3. Consider outsourcing the legwork. Many of our clients have a pretty good idea of where to find potential candidates, but they are just not comfortable calling into a competitor or reaching out to a potential candidate directly. If you have an idea of where you might source your talent but are uncomfortable cold-calling them yourself, consider hiring someone — a friend, an intern, a consultant — to make those calls for you. All your headhunter-for-hire will require is a phone book, a clear understanding of what you are looking for and a professional manner.

Quick Tip: LinkedIn, Indeed and ZipRecruiter have great resume-searching capabilities that are both affordable and make headhunting a breeze.

4. Structure your screening. We look at every contact with a candidate as part of the screening process — including how responsive the candidate was in following up and how well-written his or her email was. If it takes a long time for your candidate to respond or if their cover letter mail is poorly written, take that into consideration when screening your candidate. And remember, when pursuing a job prospect, they should be bringing their A-game to every step of the interview process. If they underwhelm you, move on.

5. Test, test, test! From the National Football League to Xerox, organizations of every size and across industries are adding behavioral testing as part of their recruitment process. The reason behind this surge in testing is simple: more often than not, employees fail not because of aptitude but because of attitude. That’s why, as experienced recruiters, we strongly recommend using behavioral testing with candidates; in fact, we recommend that behavioral testing account for one-third of your hiring decision, with the other two-thirds being the candidate’s experience and his or her interview performance, respectively. In terms of which assessments to use, there are many good ones out there. In making your selection, look for tests that are both comprehensive (assessing more than just one aspect of a candidate’s personality) and considered ”valid for selection” according to Equal Employment Opportunity Commission standards.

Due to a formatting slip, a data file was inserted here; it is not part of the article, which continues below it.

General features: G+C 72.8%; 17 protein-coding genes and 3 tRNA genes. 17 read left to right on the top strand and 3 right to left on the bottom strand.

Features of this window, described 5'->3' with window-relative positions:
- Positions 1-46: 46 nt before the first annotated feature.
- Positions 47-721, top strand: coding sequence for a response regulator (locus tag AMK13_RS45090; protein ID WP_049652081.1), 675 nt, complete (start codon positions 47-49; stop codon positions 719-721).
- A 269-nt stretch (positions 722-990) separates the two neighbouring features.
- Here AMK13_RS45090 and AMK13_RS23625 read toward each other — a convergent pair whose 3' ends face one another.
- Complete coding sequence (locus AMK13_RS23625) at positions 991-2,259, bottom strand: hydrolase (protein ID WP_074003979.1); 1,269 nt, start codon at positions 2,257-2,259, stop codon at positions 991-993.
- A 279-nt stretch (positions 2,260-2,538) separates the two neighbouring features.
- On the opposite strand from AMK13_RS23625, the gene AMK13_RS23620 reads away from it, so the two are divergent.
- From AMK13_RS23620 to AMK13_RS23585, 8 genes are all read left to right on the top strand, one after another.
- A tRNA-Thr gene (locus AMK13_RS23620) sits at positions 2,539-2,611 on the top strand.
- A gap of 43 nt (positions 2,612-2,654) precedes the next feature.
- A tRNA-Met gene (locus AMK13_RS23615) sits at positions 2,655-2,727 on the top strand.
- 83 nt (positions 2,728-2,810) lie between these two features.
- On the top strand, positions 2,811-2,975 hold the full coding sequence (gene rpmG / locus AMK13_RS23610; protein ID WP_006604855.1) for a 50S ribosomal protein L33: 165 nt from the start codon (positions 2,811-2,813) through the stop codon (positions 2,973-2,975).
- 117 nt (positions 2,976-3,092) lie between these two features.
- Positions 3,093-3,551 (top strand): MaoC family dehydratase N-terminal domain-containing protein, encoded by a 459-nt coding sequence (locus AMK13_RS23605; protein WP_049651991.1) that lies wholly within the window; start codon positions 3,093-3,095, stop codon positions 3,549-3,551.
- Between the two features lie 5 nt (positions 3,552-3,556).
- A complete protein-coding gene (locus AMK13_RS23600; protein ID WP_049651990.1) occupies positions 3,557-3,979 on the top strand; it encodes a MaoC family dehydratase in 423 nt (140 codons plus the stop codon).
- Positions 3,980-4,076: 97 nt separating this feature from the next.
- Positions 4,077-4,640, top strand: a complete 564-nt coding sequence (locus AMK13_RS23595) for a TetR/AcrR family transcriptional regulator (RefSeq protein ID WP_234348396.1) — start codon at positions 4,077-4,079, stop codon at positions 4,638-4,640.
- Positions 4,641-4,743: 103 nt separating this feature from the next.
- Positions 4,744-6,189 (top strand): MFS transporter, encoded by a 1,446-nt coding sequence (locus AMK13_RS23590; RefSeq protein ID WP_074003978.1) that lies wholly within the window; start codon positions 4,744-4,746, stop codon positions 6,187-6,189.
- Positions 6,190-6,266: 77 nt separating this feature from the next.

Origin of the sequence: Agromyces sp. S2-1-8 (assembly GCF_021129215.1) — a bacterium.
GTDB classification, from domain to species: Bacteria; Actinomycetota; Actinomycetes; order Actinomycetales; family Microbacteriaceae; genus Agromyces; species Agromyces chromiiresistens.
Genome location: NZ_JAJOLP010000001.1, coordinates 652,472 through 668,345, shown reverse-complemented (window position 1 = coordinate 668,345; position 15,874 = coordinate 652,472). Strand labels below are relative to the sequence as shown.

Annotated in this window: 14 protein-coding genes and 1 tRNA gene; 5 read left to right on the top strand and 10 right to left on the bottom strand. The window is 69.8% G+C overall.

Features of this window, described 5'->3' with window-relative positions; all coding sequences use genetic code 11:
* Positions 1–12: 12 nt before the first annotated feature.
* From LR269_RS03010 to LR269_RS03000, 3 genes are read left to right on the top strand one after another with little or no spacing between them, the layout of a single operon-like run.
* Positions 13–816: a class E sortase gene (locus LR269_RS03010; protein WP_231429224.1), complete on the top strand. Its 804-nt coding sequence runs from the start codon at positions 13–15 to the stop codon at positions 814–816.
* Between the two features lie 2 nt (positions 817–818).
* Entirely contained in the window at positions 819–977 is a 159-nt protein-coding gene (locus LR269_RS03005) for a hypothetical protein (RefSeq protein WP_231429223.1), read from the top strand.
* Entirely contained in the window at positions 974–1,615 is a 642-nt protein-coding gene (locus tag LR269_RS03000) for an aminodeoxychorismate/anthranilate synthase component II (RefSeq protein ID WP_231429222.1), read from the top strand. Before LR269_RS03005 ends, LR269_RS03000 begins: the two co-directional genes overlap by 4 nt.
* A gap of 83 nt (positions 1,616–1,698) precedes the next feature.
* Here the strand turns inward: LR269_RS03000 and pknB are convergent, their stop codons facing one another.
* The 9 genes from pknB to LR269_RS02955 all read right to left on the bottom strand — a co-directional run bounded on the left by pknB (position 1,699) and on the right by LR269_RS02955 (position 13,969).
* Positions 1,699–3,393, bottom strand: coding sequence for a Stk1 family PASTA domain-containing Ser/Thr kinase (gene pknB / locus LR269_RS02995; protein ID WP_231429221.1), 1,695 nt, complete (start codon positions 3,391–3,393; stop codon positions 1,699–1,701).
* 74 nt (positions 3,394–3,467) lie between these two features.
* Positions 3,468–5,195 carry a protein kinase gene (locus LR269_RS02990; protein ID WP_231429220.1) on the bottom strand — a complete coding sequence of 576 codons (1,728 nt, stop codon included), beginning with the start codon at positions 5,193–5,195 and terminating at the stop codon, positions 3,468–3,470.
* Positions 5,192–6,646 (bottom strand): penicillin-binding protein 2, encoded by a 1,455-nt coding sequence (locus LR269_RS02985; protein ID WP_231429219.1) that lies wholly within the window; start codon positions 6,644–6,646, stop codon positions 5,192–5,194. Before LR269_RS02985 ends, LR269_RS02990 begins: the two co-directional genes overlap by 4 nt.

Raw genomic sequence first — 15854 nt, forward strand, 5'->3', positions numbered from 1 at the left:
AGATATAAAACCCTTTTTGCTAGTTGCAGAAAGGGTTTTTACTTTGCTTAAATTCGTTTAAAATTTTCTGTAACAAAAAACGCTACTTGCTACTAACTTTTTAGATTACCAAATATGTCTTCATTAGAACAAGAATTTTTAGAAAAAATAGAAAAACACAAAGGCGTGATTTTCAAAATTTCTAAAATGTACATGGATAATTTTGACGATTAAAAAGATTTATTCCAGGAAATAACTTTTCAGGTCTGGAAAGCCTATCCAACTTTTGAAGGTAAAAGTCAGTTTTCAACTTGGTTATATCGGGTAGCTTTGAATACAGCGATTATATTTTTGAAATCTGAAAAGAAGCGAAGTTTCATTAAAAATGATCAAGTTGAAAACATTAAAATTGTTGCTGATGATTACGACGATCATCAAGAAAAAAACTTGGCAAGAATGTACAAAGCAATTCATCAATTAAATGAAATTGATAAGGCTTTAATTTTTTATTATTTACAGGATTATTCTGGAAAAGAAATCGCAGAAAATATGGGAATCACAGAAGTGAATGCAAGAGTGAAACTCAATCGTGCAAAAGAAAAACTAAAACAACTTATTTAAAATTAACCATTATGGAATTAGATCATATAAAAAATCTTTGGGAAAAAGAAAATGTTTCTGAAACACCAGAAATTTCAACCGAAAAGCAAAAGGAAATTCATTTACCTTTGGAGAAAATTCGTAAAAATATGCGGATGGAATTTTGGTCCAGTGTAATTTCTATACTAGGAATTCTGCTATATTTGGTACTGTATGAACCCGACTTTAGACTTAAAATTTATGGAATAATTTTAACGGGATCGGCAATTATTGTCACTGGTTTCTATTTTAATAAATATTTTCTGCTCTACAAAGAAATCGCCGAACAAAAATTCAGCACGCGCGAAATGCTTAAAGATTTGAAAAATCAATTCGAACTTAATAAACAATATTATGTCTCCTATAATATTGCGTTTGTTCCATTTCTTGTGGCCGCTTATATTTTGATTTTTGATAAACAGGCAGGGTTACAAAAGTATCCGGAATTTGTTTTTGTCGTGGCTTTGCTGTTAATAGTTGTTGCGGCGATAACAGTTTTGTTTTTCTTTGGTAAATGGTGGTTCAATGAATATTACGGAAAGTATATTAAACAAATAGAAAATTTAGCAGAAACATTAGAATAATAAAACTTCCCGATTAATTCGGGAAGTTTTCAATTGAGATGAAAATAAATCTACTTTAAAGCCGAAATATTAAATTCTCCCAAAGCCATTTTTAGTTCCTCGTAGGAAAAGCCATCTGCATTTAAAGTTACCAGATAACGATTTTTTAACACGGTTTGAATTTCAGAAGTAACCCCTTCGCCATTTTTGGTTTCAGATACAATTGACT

6. Use behavioral interview questions. When you find yourself face-to-face with your candidate, how you ask your questions can be as impactful as what you ask. We recommend you ask behavioral questions because the best predictor of how the candidate will perform in the future is how they have performed in the past. Behavioral interview questions focus on what the candidate has done in previous jobs or situations. Start your questions with something like: “tell me about a time when…” or “give me an example of how you…” Doing so will reveal much more about the candidate than questions that can be answered with simple yes and no responses.

7. Use group interviews. Structuring your interview can also have a big impact on how successful your screening will be. We are strong proponents of group interviews that include at least two interviewers in each session. By using group interviews, everyone is able to listen, observe, think and talk. And unlike a typical interview process where the candidate is shuttled from one office to another for one-on-one interviews, group sessions give everyone on the interview team the opportunity to observe the same response and reaction, giving you the benefit of witnessing the same phenomena and being able to more effectively compare notes later on.